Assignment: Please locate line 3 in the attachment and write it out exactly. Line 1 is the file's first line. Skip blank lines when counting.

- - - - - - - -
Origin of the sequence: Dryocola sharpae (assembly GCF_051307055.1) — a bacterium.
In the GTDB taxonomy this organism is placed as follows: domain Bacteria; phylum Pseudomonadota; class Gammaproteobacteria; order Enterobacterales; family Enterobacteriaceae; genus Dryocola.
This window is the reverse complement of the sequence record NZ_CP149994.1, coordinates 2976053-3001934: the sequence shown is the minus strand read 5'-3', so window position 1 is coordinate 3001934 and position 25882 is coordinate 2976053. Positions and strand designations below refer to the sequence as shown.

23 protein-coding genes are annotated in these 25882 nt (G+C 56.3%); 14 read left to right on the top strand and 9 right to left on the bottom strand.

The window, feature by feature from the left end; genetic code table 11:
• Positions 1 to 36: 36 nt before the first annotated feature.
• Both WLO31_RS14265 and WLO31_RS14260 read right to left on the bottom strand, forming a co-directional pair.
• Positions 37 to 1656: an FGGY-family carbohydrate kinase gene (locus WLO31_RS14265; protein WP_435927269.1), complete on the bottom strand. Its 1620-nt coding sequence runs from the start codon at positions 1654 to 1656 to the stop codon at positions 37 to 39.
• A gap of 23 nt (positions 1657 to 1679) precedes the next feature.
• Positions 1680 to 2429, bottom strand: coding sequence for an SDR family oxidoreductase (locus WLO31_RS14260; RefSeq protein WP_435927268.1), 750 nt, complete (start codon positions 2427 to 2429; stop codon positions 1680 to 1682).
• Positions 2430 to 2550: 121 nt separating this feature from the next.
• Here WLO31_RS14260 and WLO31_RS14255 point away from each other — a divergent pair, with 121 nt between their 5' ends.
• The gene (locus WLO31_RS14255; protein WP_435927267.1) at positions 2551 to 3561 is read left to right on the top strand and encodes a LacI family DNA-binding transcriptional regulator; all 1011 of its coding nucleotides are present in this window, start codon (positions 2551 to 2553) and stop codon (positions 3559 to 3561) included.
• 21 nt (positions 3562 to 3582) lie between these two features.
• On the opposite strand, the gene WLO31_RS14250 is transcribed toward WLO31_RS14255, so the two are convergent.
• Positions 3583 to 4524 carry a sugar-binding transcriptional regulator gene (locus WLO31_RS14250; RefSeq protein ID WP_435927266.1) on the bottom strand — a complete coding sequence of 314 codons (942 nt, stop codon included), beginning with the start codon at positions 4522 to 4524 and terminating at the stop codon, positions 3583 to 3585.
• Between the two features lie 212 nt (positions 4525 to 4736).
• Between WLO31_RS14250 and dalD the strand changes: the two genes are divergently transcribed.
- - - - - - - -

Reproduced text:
This window is the reverse complement of the sequence record NZ_CP149994.1, coordinates 2976053-3001934: the sequence shown is the minus strand read 5'-3', so window position 1 is coordinate 3001934 and position 25882 is coordinate 2976053. Positions and strand designations below refer to the sequence as shown.